Wisconsin governor: Voter ID problems found at DMV offices


MADISON, Wis. (AP) — The Wisconsin Department of Justice’s spot checks found problems with how the state’s voter ID law was being administered at Division of Motor Vehicle driver’s license stations, Gov. Scott Walker said Friday.

Walker’s admission that law enforcement officers had concerns with the state’s handling of the voter ID requirement comes less than five weeks before Election Day and hours before the DMV had to report to a federal court how it was administering the law. The judge ordered that update following the release of audio recordings that revealed DMV workers giving inaccurate information to people seeking IDs to vote.

Walker said the state DOJ’s spot checks “overall had a series of good responses but they had some things they had concerns with.” He did not specify what those concerns were, but said the state Department of Transportation had responded. DOJ spokesman Johnny Koremenos did not immediately respond to an email seeking details about what the law enforcement agency found.

A Wednesday hearing is scheduled on a motion to suspend the state’s voter ID requirement for the Nov. 8 election, brought by liberal advocacy group One Wisconsin Now.

Earlier this week, the head of the Wisconsin Department of Transportation assured lawmakers that DMV workers were receiving additional training on how to help those seeking IDs.

Wisconsin law requires voters to show photo identification at the polls and allows for state ID cards to be provided free of charge. In May, the DOT adopted regulations allowing people who lack the supporting documents — such as birth certificates — needed to obtain an ID to get a receipt they can use for voting. The rules dictate that the receipts must be mailed within six days of applying.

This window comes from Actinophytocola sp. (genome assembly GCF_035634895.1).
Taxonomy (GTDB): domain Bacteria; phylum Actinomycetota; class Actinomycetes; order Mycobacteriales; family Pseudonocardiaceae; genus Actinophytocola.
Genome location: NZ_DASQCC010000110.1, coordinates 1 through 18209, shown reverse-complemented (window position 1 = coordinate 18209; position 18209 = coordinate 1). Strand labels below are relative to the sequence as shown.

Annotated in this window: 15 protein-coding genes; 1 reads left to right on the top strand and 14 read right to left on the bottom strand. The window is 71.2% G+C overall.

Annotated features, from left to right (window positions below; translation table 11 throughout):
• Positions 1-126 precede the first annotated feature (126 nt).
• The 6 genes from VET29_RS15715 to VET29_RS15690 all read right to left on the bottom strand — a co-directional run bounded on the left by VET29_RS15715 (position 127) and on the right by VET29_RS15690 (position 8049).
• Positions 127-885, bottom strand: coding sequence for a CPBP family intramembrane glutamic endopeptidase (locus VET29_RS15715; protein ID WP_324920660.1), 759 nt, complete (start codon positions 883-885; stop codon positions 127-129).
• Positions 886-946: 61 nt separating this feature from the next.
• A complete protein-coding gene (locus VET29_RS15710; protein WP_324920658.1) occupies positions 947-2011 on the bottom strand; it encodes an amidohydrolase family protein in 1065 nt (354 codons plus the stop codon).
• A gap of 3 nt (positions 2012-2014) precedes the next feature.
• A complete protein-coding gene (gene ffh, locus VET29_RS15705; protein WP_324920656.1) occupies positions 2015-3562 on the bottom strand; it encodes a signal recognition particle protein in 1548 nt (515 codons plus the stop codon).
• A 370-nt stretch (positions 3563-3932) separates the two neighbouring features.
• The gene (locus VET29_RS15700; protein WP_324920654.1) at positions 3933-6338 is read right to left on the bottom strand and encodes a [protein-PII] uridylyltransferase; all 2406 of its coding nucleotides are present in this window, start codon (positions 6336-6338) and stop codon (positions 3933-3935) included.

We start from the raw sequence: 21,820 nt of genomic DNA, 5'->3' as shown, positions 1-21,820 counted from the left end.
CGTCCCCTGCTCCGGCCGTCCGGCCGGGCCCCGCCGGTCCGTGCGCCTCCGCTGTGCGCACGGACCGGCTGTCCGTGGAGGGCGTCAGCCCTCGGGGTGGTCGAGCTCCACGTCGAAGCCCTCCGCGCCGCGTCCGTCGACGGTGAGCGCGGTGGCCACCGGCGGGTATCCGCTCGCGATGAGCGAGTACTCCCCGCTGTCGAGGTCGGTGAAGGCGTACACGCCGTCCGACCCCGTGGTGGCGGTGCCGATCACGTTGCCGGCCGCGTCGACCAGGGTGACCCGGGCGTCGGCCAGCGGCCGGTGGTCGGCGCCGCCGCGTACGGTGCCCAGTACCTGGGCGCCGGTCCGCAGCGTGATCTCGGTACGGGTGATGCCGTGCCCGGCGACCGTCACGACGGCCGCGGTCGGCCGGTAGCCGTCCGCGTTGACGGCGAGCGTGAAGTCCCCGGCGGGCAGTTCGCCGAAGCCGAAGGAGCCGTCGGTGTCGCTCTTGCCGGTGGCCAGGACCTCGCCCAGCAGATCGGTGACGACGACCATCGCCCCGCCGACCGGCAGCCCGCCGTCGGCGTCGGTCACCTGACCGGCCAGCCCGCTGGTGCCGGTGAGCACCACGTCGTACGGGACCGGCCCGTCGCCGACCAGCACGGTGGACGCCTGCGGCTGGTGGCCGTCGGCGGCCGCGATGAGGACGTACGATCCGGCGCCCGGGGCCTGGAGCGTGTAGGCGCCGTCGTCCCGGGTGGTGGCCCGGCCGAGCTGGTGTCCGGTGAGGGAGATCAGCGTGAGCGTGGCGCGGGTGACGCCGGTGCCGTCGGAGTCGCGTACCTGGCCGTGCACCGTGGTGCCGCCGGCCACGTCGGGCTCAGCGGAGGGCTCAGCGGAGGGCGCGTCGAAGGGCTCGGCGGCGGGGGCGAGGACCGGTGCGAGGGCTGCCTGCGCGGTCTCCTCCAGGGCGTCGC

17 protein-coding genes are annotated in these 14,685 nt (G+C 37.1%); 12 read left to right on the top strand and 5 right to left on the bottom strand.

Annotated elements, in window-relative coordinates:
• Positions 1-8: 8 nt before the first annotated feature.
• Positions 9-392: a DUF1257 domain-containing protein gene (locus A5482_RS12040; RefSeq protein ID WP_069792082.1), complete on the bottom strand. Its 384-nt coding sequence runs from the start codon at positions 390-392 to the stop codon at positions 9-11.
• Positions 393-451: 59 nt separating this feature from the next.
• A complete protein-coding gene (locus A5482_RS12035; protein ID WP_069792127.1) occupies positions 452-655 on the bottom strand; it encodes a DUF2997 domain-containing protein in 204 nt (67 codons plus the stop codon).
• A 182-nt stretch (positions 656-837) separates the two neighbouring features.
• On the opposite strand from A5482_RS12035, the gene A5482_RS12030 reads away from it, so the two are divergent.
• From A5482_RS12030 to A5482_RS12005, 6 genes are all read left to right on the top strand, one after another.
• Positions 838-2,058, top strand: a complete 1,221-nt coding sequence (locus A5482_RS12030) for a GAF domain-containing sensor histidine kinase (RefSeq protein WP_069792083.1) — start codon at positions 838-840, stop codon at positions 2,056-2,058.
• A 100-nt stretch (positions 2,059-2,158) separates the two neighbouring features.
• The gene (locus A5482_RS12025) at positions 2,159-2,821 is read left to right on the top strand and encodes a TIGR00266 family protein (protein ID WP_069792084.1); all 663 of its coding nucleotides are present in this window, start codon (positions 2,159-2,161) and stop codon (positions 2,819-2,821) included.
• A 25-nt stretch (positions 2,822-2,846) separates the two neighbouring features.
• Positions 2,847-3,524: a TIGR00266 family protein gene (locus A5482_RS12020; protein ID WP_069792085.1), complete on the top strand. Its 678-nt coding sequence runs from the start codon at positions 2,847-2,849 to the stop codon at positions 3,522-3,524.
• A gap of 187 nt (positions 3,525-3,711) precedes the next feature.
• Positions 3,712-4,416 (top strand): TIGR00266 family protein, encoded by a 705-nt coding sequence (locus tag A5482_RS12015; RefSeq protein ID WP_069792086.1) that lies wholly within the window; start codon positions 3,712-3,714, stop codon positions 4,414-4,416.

But recordings released in the past week by a worker for the national group VoteRiders made at various DMV offices across Wisconsin revealed state employees were giving inaccurate information and saying there was no guarantee potential voters would get credentials needed to cast a ballot.

Walker said part of the concern was not only whether the proper training had been given to DMV workers, but whether they were properly following through.

“The bottom line is we’re looking at increasing training, making sure that all the employees in the Division of Motor Vehicles are responding to the request from the judge as well as the direction the secretary of the Department of Transportation has given them,” Walker said.

Numerous Wisconsin election-related laws were struck down in July as unconstitutional, including limits on early voting. While U.S. District Judge James Peterson left the voter ID law in place, he ordered the state to improve the way it gives credentials to people who don’t have birth certificates or face other challenges to getting IDs.

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